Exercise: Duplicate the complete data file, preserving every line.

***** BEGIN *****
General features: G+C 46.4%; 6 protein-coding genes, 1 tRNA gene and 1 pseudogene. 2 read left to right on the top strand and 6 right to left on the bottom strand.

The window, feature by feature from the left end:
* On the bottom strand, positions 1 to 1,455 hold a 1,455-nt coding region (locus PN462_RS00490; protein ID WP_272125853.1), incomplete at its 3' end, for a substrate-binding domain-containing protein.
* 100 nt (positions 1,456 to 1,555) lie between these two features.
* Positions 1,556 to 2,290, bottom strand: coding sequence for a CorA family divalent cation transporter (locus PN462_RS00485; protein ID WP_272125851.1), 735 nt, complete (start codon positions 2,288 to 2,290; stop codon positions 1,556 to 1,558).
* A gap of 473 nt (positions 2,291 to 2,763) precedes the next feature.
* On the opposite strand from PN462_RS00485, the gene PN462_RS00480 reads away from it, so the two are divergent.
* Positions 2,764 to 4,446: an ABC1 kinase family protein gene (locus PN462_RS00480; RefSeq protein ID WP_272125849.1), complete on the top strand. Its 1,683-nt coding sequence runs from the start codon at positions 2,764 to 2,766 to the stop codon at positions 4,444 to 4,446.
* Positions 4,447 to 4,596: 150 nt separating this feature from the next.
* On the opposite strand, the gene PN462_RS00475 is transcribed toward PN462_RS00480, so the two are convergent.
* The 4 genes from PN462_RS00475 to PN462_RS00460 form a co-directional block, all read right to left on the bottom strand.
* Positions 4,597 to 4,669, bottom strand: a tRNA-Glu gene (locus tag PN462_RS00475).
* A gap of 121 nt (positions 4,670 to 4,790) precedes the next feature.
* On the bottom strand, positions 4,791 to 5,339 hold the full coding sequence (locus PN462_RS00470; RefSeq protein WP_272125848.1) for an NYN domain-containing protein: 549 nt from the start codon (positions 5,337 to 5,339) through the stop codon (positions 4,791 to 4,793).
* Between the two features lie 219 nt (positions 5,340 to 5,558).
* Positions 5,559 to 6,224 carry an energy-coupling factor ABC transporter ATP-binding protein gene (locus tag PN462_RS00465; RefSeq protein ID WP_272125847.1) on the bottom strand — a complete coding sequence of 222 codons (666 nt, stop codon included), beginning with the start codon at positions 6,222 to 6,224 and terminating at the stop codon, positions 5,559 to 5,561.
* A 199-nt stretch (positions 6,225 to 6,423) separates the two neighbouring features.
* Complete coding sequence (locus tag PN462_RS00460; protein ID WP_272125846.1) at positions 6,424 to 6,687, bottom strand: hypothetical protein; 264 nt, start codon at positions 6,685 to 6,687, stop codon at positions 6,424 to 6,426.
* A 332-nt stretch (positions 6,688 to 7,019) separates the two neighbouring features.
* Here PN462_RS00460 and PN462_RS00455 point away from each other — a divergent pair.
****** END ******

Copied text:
General features: G+C 46.4%; 6 protein-coding genes, 1 tRNA gene and 1 pseudogene. 2 read left to right on the top strand and 6 right to left on the bottom strand.

The window, feature by feature from the left end:
* On the bottom strand, positions 1 to 1,455 hold a 1,455-nt coding region (locus PN462_RS00490; protein ID WP_272125853.1), incomplete at its 3' end, for a substrate-binding domain-containing protein.
* 100 nt (positions 1,456 to 1,555) lie between these two features.
* Positions 1,556 to 2,290, bottom strand: coding sequence for a CorA family divalent cation transporter (locus PN462_RS00485; protein ID WP_272125851.1), 735 nt, complete (start codon positions 2,288 to 2,290; stop codon positions 1,556 to 1,558).
* A gap of 473 nt (positions 2,291 to 2,763) precedes the next feature.
* On the opposite strand from PN462_RS00485, the gene PN462_RS00480 reads away from it, so the two are divergent.
* Positions 2,764 to 4,446: an ABC1 kinase family protein gene (locus PN462_RS00480; RefSeq protein ID WP_272125849.1), complete on the top strand. Its 1,683-nt coding sequence runs from the start codon at positions 2,764 to 2,766 to the stop codon at positions 4,444 to 4,446.
* Positions 4,447 to 4,596: 150 nt separating this feature from the next.
* On the opposite strand, the gene PN462_RS00475 is transcribed toward PN462_RS00480, so the two are convergent.
* The 4 genes from PN462_RS00475 to PN462_RS00460 form a co-directional block, all read right to left on the bottom strand.
* Positions 4,597 to 4,669, bottom strand: a tRNA-Glu gene (locus tag PN462_RS00475).
* A gap of 121 nt (positions 4,670 to 4,790) precedes the next feature.
* On the bottom strand, positions 4,791 to 5,339 hold the full coding sequence (locus PN462_RS00470; RefSeq protein WP_272125848.1) for an NYN domain-containing protein: 549 nt from the start codon (positions 5,337 to 5,339) through the stop codon (positions 4,791 to 4,793).
* Between the two features lie 219 nt (positions 5,340 to 5,558).
* Positions 5,559 to 6,224 carry an energy-coupling factor ABC transporter ATP-binding protein gene (locus tag PN462_RS00465; RefSeq protein ID WP_272125847.1) on the bottom strand — a complete coding sequence of 222 codons (666 nt, stop codon included), beginning with the start codon at positions 6,222 to 6,224 and terminating at the stop codon, positions 5,559 to 5,561.
* A 199-nt stretch (positions 6,225 to 6,423) separates the two neighbouring features.
* Complete coding sequence (locus tag PN462_RS00460; protein ID WP_272125846.1) at positions 6,424 to 6,687, bottom strand: hypothetical protein; 264 nt, start codon at positions 6,685 to 6,687, stop codon at positions 6,424 to 6,426.
* A 332-nt stretch (positions 6,688 to 7,019) separates the two neighbouring features.
* Here PN462_RS00460 and PN462_RS00455 point away from each other — a divergent pair.